I'm not sure if we can use holiday for our weekend or off days and holidays are considered the days in addition to our normal off days.

Saturdays and Sundays are weekends in my country but my friend doesn't work Wednesdays and Thursdays.

How can I ask about it?

  • What days are your weekend?
  • What days are your off days?
  • What days are your ______?

If neither of the above sentences is correct what can I put in this gap?

  • In Malaysian English(MyE), we do use holiday. Alternatively, you can form a phrase from the word break such as school break, Christmas break or whatever. You can also use gap in some context. Commented Nov 25, 2016 at 9:12
  • I don't know about Malaysian English but I don't think we can use holiday
    – Masih K
    Commented Nov 25, 2016 at 13:48
  • Yes, we do use it. Not only colloquially, I use it in my academic writing. However, it'll be hard to find a proficient English user will use that though. Commented Nov 25, 2016 at 13:54
  • thanks but what about the answer below? It makes sense and it helps more if you open the link below. It says that holiday is referred to a longer vacation or public holidays like Christmas or Easter.
    – Masih K
    Commented Nov 25, 2016 at 14:07
  • a word usages and meanings are different in particular places. Like suspender in US and British are different. Plus, I havent found any dictionary use MyE, they are mostly BrE and AmE. If you are no Malaysian, dont use it to be safe. Commented Nov 25, 2016 at 14:21

2 Answers 2


In American English, no, you cannot call typical weekends and typical days off "holidays".

a day for celebration when many people are allowed to stay away from work or school:
a national holiday

For example,

Thanksgiving, or Thanksgiving Day, is a public holiday celebrated on the fourth Thursday of November in the United States.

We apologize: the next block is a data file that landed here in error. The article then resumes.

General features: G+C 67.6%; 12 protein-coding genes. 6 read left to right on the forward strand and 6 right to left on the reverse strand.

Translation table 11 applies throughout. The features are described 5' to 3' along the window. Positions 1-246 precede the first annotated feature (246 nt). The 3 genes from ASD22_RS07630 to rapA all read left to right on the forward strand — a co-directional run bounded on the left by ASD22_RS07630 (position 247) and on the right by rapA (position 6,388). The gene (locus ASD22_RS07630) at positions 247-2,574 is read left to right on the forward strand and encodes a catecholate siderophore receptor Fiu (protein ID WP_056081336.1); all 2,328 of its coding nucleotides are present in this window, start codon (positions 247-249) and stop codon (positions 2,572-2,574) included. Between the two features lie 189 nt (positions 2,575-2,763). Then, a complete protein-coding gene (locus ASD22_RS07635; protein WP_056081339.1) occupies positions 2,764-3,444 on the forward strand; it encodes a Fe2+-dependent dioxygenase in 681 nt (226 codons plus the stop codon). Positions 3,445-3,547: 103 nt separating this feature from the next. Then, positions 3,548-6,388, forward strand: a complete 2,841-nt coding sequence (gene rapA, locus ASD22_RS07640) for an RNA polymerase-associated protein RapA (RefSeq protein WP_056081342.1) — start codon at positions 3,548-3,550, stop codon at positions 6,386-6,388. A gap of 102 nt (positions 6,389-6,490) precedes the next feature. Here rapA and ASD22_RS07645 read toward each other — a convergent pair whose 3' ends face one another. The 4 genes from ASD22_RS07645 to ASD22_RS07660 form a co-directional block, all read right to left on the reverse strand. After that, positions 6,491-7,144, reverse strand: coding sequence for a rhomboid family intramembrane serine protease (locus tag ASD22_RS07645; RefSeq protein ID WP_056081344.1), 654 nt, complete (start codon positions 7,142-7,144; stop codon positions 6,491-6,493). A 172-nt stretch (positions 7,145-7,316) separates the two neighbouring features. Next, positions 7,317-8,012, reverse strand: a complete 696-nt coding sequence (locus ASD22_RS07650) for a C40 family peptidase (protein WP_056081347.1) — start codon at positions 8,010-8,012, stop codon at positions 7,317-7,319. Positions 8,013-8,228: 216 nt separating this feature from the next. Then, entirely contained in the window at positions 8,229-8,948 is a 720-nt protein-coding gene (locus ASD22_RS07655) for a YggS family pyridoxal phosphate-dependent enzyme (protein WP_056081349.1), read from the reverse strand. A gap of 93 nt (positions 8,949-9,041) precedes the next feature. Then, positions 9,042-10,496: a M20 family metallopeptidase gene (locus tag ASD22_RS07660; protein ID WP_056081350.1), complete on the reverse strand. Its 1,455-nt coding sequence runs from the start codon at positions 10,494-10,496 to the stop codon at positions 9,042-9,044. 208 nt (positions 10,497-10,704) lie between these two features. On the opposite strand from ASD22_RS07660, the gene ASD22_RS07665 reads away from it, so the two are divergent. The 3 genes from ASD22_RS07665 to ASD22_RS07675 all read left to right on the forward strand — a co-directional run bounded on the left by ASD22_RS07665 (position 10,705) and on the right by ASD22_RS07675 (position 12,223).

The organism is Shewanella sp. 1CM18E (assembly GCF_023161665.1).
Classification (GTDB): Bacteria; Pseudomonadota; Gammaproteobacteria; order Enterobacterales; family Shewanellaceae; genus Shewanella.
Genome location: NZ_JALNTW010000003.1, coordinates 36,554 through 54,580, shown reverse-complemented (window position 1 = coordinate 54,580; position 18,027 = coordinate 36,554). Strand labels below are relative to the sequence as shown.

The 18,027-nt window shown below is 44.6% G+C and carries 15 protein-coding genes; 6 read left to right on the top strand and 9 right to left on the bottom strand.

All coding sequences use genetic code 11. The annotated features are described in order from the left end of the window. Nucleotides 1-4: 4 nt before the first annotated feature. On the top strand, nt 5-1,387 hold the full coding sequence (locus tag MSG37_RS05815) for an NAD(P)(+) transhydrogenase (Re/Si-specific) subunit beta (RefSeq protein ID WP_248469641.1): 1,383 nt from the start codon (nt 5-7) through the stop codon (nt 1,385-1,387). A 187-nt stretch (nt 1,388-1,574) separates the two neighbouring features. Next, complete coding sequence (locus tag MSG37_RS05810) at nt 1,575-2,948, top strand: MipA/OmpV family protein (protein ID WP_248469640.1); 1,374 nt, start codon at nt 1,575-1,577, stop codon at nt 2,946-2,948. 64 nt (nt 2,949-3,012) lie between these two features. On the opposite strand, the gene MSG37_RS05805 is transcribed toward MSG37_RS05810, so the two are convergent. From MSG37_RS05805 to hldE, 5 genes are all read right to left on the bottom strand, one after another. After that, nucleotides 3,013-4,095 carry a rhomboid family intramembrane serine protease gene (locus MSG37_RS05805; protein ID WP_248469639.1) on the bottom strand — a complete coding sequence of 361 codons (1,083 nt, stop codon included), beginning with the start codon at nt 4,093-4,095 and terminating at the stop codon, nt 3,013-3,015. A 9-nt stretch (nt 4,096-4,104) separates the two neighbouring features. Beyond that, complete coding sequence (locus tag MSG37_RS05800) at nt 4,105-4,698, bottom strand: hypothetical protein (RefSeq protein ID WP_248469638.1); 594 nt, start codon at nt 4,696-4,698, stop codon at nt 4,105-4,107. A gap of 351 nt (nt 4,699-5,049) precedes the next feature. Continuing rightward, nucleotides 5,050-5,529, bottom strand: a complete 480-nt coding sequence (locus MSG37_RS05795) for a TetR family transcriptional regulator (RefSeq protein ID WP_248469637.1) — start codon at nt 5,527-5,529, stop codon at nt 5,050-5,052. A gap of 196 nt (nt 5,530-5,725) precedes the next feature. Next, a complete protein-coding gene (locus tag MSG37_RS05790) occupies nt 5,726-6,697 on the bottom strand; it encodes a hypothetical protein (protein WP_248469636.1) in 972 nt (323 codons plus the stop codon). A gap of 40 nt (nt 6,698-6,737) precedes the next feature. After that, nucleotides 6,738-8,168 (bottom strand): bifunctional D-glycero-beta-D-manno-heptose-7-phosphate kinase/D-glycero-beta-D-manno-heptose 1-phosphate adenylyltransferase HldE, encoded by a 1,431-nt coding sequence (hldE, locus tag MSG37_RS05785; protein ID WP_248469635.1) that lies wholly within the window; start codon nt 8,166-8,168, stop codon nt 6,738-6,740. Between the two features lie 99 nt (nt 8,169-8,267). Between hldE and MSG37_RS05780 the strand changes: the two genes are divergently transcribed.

You can say holiday weekend, but this refers to weekends that coincide with an actual holiday, like Christmas Day Sunday, December 25, 2016. Holiday weekend also means a weekend that is preceded or followed by a holiday. An example is November 26-27, 2016. This holiday weekend follows Thanksgiving Day Thursday, November 24, 2016. This is often called a long weekend, since many people don't work on that Thursday and they take that following Friday off to have a four-day weekend.

In American English, when talking about days off, you wouldn't ask your friend "Are your holidays Wednesdays and Thursdays?", or "When are your holidays?", for example. Roughly, the first one asks "Are Wednesdays and Thursdays days for celebration?" and the second one asks "When are your days for celebration?" Instead, you could ask

  • What/when are your days off?
  • What/when are your off days?
  • What days are you off?

When are you off? could work, but it has to be clear that you are talking about days. Otherwise, it could be interpreted as a question about the time that the person ends work. For example, When are you off? I'm off at 3pm. "What days are your off days?" works too.

You mentioned "what days are your weekend?" This question makes sense if it is understood from context that someone does not have a typical work or school week. So if you know your friend works on Saturday and Sunday (the assumed weekend), then you could ask "what days are your weekend?", "what's your weekend?", "when's your weekend?", "when does your weekend start?", etc. However, this usage is unusual, so I don't encourage it.


I would ask "On which days do you get off?"

Weekend only refers to Saturday and Sunday irrespective of whether someone works on those days or not. Holidays usually is referred to a longer vacation usually around a public holiday like Christmas or Easter.


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